The U.S. hub of technological innovation, Silicon Valley, has officially put in its two cents on immigration reform: Tech execs want to be able to hire the best engineers and developers, and if they’re overseas, they want a seamless visa process. Specifically, they want legislation that would make H-1B high-skilled visas less expensive and complicated to obtain for workers with the best skills in technology innovation.
To make this (admittedly self-interested) political desire clear to Washington, a group of tech leaders and public figures have coalesced to form The March for Innovation, whose supporters include New York City’s mayor Michael Bloomberg and CEO of AOL Steve Case. The “virtual march” begins February 25, with a big ramp-up of the digital firepower that these leaders can muster, mostly in the form of social media.
This is not the first time in recent memory that the tech industry has sought to sway U.S. policy on a sensitive, high-profile issue. January 18 marked the one-year anniversary of what has become known as “Black Wednesday”, a protest against the Stop Online Piracy Act (SOPA) and the PROTECT IP Act (PIPA) – bills meant to protect copyright but which many saw as infringing First Amendment protections. Global sites like Google and Wikipedia blacked out their homepages to raise awareness of — and muster public sentiment against — the legislation (which was eventually dropped). Tech leaders undoubtedly seek to have a similar impact this time around.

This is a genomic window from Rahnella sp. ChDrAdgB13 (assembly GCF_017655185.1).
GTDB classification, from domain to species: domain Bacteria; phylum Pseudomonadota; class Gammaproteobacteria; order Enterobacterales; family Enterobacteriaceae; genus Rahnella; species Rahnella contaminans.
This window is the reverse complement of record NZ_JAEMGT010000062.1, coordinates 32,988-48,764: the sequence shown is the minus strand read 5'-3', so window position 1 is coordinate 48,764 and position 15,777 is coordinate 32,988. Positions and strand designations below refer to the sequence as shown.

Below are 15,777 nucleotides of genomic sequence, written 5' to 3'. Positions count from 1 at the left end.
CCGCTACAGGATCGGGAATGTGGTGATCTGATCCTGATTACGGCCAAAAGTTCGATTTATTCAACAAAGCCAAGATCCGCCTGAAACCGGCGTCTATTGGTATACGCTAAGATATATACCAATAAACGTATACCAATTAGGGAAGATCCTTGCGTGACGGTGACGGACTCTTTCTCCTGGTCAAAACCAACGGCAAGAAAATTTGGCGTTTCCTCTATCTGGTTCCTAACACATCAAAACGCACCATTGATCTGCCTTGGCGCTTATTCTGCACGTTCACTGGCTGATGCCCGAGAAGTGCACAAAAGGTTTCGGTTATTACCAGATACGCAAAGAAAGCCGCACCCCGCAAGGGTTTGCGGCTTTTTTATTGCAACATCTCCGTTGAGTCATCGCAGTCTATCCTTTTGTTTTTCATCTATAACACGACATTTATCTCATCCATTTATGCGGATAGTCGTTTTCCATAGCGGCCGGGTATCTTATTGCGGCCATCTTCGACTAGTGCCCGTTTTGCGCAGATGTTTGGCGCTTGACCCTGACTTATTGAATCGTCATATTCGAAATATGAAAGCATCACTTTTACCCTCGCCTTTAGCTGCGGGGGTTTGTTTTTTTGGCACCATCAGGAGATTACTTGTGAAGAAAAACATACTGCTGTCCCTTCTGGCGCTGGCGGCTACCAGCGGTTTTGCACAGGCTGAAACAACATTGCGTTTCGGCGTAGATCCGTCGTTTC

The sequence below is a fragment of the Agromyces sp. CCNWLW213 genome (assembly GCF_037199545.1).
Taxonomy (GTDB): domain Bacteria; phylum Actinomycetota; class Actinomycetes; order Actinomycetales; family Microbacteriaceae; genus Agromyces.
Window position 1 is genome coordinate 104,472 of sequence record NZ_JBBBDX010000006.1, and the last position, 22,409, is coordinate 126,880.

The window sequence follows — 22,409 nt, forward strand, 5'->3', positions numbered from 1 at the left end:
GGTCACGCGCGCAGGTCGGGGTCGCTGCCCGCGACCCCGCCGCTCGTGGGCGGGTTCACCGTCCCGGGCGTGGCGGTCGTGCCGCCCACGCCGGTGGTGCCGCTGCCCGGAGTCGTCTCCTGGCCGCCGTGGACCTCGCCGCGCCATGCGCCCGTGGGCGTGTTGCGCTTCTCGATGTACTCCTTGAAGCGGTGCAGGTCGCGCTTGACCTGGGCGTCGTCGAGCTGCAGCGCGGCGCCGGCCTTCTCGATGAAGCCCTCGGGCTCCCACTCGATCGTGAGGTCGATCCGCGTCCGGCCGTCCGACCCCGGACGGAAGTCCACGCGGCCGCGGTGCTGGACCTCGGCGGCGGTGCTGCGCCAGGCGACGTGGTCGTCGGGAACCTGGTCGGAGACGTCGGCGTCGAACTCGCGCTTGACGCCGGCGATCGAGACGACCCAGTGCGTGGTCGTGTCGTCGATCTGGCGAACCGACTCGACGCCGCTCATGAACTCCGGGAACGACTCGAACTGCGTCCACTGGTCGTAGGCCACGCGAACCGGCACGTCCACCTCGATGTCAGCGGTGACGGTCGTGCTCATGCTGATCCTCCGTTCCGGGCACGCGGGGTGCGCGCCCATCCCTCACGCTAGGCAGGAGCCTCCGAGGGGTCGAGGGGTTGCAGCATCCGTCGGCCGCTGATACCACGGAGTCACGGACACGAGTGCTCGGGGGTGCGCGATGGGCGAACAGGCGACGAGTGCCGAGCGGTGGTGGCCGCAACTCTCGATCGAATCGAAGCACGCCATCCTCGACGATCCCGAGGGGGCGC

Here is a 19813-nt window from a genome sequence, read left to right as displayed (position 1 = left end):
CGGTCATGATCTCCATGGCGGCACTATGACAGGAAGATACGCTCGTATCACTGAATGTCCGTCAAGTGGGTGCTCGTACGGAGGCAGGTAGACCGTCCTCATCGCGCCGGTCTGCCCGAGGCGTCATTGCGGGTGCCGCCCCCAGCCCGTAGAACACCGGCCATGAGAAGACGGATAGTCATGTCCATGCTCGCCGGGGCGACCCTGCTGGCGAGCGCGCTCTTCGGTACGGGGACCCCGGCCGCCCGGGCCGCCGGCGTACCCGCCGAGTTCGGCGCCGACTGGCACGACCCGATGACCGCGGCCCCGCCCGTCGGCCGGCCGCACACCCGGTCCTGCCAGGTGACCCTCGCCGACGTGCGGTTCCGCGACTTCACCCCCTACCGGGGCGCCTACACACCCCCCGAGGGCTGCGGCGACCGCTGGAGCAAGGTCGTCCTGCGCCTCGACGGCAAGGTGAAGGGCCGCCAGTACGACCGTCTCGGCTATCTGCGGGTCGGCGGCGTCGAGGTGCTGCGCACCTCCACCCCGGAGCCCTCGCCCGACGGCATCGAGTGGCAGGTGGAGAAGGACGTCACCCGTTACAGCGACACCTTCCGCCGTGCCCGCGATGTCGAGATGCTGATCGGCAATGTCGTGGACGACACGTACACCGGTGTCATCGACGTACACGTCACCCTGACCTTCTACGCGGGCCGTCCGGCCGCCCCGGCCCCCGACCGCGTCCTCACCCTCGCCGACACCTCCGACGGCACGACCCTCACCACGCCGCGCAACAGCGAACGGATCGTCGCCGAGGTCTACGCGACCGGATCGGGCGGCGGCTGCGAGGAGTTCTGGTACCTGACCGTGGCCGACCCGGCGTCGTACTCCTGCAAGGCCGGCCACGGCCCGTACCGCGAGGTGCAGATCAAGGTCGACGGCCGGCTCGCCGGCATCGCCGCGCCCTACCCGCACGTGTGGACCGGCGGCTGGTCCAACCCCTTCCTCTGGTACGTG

This movement towards broad immigration reform is also not a new one to the leading voices in tech. The Silicon Valley Alliance for Immigration Reform (SVAIR) has been using a Facebook page since January 2008 to promote the broadening of legislation to make it easier for entrepreneurs to bring on talent from outside U.S. borders.
Whether or not this digital March will have its desired outcome is impossible to predict — visa reform is a far less charismatic issue for the general public than the threat of having the always-on spigot of their free media downloads turned off. And should the March for Innovation achieve its objective, it will leave the larger and far more controversial questions of U.S. immigration policy untouched. Its success would prove that the high-powered minds behind the move are savvy about triangulating as well: with the March, they’ll earn a lot of cred among progressive cognoscenti without alienating the mass audiences they depend on for their revenues.